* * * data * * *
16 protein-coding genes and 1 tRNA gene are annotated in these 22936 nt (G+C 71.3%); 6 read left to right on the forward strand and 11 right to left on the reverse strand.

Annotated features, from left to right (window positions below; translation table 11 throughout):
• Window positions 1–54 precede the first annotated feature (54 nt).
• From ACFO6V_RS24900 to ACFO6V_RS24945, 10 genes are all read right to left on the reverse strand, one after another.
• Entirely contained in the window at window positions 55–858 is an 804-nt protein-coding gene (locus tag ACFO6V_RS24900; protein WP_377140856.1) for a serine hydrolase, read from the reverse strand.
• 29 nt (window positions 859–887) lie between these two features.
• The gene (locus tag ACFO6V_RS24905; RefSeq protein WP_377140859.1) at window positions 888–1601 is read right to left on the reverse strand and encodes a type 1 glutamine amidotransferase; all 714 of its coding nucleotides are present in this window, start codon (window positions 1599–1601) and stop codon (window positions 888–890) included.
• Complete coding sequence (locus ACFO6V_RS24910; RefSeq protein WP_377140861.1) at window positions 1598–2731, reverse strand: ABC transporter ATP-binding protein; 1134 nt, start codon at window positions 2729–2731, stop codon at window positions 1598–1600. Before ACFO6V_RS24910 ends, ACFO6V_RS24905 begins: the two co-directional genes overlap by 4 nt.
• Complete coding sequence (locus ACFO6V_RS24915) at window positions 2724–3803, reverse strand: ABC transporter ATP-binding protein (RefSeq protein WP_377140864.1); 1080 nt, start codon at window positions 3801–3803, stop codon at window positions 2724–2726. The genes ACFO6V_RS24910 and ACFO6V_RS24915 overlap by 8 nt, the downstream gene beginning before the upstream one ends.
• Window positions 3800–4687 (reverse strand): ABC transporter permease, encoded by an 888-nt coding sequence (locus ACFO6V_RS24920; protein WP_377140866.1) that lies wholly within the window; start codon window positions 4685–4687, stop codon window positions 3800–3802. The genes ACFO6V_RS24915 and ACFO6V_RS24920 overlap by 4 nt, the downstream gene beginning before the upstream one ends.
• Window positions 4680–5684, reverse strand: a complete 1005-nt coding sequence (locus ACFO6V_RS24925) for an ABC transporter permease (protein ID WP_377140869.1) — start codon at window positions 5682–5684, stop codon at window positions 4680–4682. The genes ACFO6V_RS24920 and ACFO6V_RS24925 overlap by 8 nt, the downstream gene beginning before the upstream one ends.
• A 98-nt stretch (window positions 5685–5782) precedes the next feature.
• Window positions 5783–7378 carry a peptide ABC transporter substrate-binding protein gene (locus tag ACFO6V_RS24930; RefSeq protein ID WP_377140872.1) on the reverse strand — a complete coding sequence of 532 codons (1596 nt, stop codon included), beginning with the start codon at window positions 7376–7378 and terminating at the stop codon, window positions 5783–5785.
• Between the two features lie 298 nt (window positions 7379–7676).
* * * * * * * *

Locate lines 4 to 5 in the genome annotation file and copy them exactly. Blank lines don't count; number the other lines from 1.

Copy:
• From ACFO6V_RS24900 to ACFO6V_RS24945, 10 genes are all read right to left on the reverse strand, one after another.
• Entirely contained in the window at window positions 55–858 is an 804-nt protein-coding gene (locus tag ACFO6V_RS24900; protein WP_377140856.1) for a serine hydrolase, read from the reverse strand.